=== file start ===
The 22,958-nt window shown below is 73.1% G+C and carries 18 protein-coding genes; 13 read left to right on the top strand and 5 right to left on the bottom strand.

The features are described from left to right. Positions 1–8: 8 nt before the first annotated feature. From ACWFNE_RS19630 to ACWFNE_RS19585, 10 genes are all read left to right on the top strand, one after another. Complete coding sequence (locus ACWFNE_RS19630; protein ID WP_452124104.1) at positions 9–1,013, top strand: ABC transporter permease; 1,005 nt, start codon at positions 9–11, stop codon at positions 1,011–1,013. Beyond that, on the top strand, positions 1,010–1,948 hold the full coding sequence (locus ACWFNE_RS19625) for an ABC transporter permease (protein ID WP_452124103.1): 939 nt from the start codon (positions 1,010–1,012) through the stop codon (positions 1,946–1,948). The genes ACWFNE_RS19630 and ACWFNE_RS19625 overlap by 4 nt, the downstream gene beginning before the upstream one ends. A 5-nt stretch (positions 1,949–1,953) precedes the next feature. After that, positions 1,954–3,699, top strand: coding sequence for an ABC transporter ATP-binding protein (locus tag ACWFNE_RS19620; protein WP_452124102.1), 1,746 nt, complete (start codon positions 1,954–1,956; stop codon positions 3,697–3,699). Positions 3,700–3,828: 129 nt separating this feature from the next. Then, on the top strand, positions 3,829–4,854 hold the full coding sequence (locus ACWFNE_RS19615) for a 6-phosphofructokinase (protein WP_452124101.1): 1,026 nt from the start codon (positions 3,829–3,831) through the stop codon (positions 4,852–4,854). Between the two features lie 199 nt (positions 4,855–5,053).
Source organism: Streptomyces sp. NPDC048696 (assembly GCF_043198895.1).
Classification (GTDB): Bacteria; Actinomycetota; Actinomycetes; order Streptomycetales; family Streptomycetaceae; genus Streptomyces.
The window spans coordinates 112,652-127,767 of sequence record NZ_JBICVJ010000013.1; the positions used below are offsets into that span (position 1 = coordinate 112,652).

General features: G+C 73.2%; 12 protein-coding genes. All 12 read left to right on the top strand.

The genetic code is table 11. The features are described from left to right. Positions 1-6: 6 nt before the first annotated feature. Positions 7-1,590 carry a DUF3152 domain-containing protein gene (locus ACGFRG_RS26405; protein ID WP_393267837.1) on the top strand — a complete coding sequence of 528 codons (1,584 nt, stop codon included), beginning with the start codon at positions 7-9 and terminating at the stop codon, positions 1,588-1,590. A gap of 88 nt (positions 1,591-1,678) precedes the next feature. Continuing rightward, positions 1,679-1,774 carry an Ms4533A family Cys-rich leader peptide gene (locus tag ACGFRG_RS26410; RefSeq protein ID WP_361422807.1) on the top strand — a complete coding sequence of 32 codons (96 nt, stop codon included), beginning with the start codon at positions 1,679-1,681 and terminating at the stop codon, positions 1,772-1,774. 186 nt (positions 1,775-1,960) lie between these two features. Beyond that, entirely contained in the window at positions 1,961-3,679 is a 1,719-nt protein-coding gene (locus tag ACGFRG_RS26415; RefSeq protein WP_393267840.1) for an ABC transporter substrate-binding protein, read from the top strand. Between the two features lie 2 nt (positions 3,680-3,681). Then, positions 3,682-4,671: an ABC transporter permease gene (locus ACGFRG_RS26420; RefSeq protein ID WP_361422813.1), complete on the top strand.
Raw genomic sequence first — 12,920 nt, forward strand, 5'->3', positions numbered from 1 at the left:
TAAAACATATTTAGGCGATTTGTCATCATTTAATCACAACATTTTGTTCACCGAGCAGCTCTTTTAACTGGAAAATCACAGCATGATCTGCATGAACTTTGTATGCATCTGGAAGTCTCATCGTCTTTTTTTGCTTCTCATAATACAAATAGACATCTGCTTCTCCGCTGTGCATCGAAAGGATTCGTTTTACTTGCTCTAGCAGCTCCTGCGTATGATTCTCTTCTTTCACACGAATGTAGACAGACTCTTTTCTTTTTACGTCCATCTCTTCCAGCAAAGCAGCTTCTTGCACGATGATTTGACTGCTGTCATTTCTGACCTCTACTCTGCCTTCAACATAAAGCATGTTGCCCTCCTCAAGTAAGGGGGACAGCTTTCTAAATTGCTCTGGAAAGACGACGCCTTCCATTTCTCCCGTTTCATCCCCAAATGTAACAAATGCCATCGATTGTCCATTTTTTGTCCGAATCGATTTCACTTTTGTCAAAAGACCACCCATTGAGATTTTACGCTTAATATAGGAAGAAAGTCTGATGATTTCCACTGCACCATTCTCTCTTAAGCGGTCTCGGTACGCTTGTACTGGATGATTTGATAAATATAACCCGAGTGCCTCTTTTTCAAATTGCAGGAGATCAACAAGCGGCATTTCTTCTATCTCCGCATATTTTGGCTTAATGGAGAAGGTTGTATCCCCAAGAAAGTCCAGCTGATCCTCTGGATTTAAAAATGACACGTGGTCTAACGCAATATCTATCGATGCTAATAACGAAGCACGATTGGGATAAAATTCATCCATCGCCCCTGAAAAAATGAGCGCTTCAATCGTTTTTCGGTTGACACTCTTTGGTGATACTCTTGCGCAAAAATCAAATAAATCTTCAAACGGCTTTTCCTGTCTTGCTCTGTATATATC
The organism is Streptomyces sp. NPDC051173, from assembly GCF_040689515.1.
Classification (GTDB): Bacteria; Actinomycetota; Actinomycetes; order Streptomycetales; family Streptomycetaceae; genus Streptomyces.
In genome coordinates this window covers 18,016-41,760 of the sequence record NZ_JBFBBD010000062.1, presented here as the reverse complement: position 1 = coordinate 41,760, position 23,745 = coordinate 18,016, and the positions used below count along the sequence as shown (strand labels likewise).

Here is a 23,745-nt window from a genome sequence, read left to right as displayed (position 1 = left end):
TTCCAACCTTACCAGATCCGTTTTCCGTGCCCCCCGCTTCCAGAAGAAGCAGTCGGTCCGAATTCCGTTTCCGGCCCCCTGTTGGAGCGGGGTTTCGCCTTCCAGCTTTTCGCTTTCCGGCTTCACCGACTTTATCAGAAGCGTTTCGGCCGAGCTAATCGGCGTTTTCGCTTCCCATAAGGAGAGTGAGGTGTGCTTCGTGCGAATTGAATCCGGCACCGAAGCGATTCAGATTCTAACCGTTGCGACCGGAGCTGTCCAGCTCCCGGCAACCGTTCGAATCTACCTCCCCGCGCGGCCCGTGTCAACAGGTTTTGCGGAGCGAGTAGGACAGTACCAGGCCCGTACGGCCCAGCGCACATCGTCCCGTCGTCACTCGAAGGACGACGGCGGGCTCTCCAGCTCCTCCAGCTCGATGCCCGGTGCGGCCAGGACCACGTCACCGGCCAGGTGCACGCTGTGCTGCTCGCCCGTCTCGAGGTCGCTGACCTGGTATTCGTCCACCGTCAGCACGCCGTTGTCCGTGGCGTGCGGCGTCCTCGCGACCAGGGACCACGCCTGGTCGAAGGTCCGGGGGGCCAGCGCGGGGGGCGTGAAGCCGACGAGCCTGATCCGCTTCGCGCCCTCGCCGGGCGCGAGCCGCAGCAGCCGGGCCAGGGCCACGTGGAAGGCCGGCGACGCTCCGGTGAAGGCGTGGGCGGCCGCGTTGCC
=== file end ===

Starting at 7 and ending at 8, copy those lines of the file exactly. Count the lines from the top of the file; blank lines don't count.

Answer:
The genetic code is table 11. The features are described from left to right. Positions 1-6: 6 nt before the first annotated feature. Positions 7-1,590 carry a DUF3152 domain-containing protein gene (locus ACGFRG_RS26405; protein ID WP_393267837.1) on the top strand — a complete coding sequence of 528 codons (1,584 nt, stop codon included), beginning with the start codon at positions 7-9 and terminating at the stop codon, positions 1,588-1,590. A gap of 88 nt (positions 1,591-1,678) precedes the next feature. Continuing rightward, positions 1,679-1,774 carry an Ms4533A family Cys-rich leader peptide gene (locus tag ACGFRG_RS26410; RefSeq protein ID WP_361422807.1) on the top strand — a complete coding sequence of 32 codons (96 nt, stop codon included), beginning with the start codon at positions 1,679-1,681 and terminating at the stop codon, positions 1,772-1,774. 186 nt (positions 1,775-1,960) lie between these two features. Beyond that, entirely contained in the window at positions 1,961-3,679 is a 1,719-nt protein-coding gene (locus tag ACGFRG_RS26415; RefSeq protein WP_393267840.1) for an ABC transporter substrate-binding protein, read from the top strand. Between the two features lie 2 nt (positions 3,680-3,681). Then, positions 3,682-4,671: an ABC transporter permease gene (locus ACGFRG_RS26420; RefSeq protein ID WP_361422813.1), complete on the top strand.
Raw genomic sequence first — 12,920 nt, forward strand, 5'->3', positions numbered from 1 at the left: